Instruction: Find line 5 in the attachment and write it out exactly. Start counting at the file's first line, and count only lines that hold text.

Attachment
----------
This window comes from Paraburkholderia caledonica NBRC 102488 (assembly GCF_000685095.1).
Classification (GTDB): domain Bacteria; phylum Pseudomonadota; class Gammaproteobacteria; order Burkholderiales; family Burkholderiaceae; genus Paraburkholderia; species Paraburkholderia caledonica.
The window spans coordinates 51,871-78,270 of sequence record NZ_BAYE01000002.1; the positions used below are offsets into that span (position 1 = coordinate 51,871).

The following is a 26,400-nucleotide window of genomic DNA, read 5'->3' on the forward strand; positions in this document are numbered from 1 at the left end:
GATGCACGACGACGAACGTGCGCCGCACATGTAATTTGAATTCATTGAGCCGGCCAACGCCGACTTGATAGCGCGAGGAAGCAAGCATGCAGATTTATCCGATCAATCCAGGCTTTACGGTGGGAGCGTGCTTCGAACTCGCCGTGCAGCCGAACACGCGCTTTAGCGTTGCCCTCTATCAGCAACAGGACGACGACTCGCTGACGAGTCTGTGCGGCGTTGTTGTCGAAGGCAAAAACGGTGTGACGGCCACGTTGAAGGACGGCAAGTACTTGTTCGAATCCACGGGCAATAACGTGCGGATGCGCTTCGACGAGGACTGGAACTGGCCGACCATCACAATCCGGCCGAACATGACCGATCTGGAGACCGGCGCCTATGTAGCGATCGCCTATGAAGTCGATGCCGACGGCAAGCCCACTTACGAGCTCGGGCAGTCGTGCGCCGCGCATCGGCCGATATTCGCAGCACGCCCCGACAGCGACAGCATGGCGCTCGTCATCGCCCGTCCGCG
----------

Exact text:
GATGCACGACGACGAACGTGCGCCGCACATGTAATTTGAATTCATTGAGCCGGCCAACGCCGACTTGATAGCGCGAGGAAGCAAGCATGCAGATTTATCCGATCAATCCAGGCTTTACGGTGGGAGCGTGCTTCGAACTCGCCGTGCAGCCGAACACGCGCTTTAGCGTTGCCCTCTATCAGCAACAGGACGACGACTCGCTGACGAGTCTGTGCGGCGTTGTTGTCGAAGGCAAAAACGGTGTGACGGCCACGTTGAAGGACGGCAAGTACTTGTTCGAATCCACGGGCAATAACGTGCGGATGCGCTTCGACGAGGACTGGAACTGGCCGACCATCACAATCCGGCCGAACATGACCGATCTGGAGACCGGCGCCTATGTAGCGATCGCCTATGAAGTCGATGCCGACGGCAAGCCCACTTACGAGCTCGGGCAGTCGTGCGCCGCGCATCGGCCGATATTCGCAGCACGCCCCGACAGCGACAGCATGGCGCTCGTCATCGCCCGTCCGCG